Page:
Taramino S, et al. (2010) Divergent interactions involving the oxidosqualene cyclase and the steroid-3-ketoreductase in the sterol biosynthetic pathway of mammals and yeasts. Biochim Biophys Acta 1801(11):1232-7
Abstract: In mammals and yeasts, oxidosqualene cyclase (OSC) catalyzes the formation of lanosterol, the first cyclic intermediate in sterol biosynthesis. We used a murine myeloma cell line (NS0), deficient in the 17beta-hydroxysteroid dehydrogenase type 7 (HSD17B7), as a model to study the potential interaction of the HSD17B7 with the OSC in mammals. HSD17B7 is the orthologue of the yeast steroid-3-ketoreductase (ERG27), an enzyme of ergosterol biosynthesis that plays a protective role towards OSC. Tracer experiments with NS0 cells showed that OSC is fully active in these mammalian cells, suggesting that in mammals the ketosteroid reductase is not required for OSC activity. Mouse and human HSD17B7 were overexpressed in ERG27-deletant yeast cells, and recombinant strains were tested for (i) the ability to grow on different media, (ii) steroid-3-ketoreductase activity, and (iii) OSC activity. Recombinant strains grew more slowly than the control yeast ERG27-overexpressing strain on sterol-deficient media, whereas the growth rate was normal on media supplemented with a 3-ketoreductase substrate. The full enzymatic functionality of mammalian steroid-3-ketoreductase expressed in yeast along with the lack of (yeast) OSC activity point to an inability of the mammalian reductase to assist yeast OSC. Results demonstrate that in mammals, unlike in yeast, OSC and steroid-3-ketoreductase are non-interacting proteins.CI - Copyright (c) 2010. Published by Elsevier B.V.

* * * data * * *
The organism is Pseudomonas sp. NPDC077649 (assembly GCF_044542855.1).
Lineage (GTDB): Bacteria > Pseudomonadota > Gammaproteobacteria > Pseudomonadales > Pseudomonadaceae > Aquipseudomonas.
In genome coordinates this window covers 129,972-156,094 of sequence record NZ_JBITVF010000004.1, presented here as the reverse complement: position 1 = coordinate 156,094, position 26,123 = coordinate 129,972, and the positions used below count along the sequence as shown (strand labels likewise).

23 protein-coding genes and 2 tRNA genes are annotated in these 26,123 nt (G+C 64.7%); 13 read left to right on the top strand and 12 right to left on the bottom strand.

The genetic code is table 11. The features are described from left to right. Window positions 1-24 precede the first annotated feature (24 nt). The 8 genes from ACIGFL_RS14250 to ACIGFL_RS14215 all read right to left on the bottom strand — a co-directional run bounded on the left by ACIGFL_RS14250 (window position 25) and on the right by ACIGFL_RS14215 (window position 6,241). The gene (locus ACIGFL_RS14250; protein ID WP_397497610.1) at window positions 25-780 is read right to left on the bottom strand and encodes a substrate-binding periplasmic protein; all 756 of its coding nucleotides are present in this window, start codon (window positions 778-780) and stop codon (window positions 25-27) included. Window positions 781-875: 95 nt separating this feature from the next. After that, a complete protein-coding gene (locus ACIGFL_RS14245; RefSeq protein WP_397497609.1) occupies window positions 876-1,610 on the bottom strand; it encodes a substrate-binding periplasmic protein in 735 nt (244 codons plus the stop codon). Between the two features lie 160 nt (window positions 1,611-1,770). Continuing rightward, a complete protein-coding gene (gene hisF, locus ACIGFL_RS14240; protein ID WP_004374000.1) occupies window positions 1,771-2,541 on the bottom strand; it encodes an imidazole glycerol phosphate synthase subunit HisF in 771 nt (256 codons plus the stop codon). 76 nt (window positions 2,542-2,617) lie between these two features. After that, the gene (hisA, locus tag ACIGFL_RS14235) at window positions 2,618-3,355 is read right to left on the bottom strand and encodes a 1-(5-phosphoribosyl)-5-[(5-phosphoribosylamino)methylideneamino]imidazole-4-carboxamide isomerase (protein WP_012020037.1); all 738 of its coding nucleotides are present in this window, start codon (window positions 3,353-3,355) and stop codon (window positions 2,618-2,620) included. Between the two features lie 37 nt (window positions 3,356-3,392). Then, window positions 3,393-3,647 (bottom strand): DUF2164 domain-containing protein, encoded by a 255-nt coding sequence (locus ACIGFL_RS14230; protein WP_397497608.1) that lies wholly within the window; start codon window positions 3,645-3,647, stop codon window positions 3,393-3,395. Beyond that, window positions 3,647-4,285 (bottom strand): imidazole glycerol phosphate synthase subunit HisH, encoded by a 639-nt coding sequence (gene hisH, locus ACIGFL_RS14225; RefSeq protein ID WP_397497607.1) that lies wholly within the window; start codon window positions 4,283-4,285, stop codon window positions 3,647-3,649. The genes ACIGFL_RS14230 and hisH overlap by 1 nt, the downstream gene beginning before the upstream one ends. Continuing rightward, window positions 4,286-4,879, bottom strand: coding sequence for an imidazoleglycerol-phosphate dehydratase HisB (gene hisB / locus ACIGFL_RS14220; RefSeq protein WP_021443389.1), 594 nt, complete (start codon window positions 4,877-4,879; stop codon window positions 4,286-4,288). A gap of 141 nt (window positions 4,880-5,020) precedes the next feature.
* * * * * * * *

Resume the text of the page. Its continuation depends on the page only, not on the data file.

|Status: Published||Type: Journal Article||PubMed ID: 20659585|
Topics addressed in this paper
- To go to the Locus page for a gene, click on the gene name.
|Non-Fungal Related Genes/Proteins|